Telling us that (but not what) you updated

The Pittsburgh Tribune-Review has an editor’s note atop one of its articles today:

Editor’s note: This article was revised and updated at 5 p.m. 2002-11-18

It’s great that the Tribune-Review chose to add that note. If you had seen the article before 5 p.m. and e-mailed me its URL, I could be very confused reading it after 5 p.m., because we wouldn’t be reading the same article. Telling readers that an article has been modified from its original version may seem silly, but it’s the right thing to do. The Tribune-Review further tells readers when the article was modified, which is also the right thing to do.

Even though the Tribune-Review is ahead of most online news sites in showing readers that note, there are still a few improvements I might make:

  • Use a different date format. I do applaud the site for using the ISO 8601 date format rather than the more internationally vague American MM/DD/YY format, but both are designed more for computers than humans. How about the more readable “Monday, November 18, 2002”?
  • Explain what has changed since the previous version. The Associated Press does an excellent job of explaining revisions to editors at its member newspapers. News Web sites usually configure their AP feeds to hide that information from the public, but occasionally it leaks out. For example, an article from 2001 at Belo has this gem of abbreviations: “Eds: SUBS 3rd graf, bgng ‘Maj. Bill...’ to CORRECT that two soldiers walked off plane sted three.” Of course news sites should use plain English rather than editorspeak, but they have a duty to tell readers what has changed — especially when a new version makes corrections.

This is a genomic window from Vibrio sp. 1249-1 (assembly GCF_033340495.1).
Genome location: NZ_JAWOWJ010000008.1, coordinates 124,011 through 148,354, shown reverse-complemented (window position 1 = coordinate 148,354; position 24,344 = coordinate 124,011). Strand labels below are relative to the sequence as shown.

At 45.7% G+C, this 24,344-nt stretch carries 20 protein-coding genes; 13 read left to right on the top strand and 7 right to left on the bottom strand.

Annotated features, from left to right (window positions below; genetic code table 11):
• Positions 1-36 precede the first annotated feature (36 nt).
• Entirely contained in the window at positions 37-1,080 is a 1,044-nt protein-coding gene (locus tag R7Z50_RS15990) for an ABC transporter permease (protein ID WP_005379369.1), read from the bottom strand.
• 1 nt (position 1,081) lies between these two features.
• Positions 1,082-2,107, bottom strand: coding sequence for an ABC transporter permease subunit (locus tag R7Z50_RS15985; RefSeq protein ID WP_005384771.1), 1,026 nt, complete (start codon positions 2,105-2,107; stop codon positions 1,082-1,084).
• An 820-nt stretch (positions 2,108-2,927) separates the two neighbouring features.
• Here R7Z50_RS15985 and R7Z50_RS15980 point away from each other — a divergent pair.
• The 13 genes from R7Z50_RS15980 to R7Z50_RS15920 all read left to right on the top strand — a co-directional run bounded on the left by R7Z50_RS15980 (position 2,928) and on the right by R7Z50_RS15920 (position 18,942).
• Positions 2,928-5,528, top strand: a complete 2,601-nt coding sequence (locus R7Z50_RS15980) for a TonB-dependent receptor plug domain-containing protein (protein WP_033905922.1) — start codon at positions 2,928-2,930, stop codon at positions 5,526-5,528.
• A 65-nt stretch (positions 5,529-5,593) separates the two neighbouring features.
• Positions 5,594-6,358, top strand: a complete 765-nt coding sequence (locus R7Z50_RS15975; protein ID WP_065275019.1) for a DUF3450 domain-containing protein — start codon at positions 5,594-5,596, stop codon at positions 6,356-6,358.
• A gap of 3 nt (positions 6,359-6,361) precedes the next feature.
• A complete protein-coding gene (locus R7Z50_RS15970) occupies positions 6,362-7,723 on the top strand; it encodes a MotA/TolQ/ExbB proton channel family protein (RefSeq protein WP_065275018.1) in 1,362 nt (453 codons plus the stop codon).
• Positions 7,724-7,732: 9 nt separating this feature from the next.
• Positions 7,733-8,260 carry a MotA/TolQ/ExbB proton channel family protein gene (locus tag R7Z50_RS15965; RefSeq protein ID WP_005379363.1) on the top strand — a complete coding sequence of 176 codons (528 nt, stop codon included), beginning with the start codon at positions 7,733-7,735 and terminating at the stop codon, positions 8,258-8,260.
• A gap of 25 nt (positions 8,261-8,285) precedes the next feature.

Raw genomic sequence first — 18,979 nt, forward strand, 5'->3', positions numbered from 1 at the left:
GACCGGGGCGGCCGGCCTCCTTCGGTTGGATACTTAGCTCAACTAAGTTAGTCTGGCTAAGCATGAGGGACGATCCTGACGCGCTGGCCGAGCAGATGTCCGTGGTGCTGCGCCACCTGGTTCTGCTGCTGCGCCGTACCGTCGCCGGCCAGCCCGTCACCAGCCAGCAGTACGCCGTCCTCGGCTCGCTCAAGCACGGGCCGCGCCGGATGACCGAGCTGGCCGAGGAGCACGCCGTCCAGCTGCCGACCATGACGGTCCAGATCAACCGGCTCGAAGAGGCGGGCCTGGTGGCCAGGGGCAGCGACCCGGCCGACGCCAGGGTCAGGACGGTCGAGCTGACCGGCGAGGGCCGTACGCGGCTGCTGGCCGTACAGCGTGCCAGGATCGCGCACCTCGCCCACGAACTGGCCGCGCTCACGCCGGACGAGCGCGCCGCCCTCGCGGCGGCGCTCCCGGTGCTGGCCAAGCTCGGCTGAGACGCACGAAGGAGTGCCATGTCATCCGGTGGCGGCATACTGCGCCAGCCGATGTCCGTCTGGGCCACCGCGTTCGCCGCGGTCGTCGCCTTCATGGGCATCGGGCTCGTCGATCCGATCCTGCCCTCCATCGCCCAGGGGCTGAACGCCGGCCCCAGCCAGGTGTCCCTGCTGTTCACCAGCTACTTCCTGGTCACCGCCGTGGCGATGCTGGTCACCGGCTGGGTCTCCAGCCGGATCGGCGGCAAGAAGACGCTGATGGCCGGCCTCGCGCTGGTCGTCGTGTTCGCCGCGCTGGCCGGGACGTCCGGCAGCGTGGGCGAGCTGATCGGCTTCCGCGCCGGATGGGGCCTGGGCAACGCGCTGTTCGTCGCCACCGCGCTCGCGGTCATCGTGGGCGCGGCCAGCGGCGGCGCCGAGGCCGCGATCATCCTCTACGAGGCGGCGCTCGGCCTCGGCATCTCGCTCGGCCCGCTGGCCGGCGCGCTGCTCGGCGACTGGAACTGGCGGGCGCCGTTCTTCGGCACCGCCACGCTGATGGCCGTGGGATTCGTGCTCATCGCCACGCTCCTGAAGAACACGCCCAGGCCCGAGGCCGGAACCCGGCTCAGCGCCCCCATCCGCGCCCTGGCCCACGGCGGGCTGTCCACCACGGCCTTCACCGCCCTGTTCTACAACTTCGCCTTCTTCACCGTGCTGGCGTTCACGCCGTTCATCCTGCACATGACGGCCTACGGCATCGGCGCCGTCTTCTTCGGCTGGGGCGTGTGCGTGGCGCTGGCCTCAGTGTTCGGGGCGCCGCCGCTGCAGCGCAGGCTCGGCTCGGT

• Keep previous versions available. The World Wide Web Consortium’s online publications are a great example of this. The XHTML specification, for example, includes links to the specification’s latest version, previous version, and even a copy with the changes highlighted. News sites don’t do anything like this. Web editors probably believe it would take too much staff time, even though a content management system could easily be programmed to provide this feature automatically. They probably also believe readers would have little interest, and perhaps that’s true. There are always some readers, though, who are fanatics about breaking news or sports or whatever interests them. They want every last drop of information about big stories and sometimes follow as many links as a site can provide. Anyway, regardless of how many readers would actually look at previous versions, I think journalists have a professional duty to make them available. History should not disappear down the memory hole.

I do wonder what the Tribune-Review changed, and whether the previous version of the article had any errors that they fixed. Their printed newspaper tomorrow will probably contain a third and further improved version, and I suppose we’ll never know.

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This page last modified on Wednesday, January 4, 2006 at 2:26 am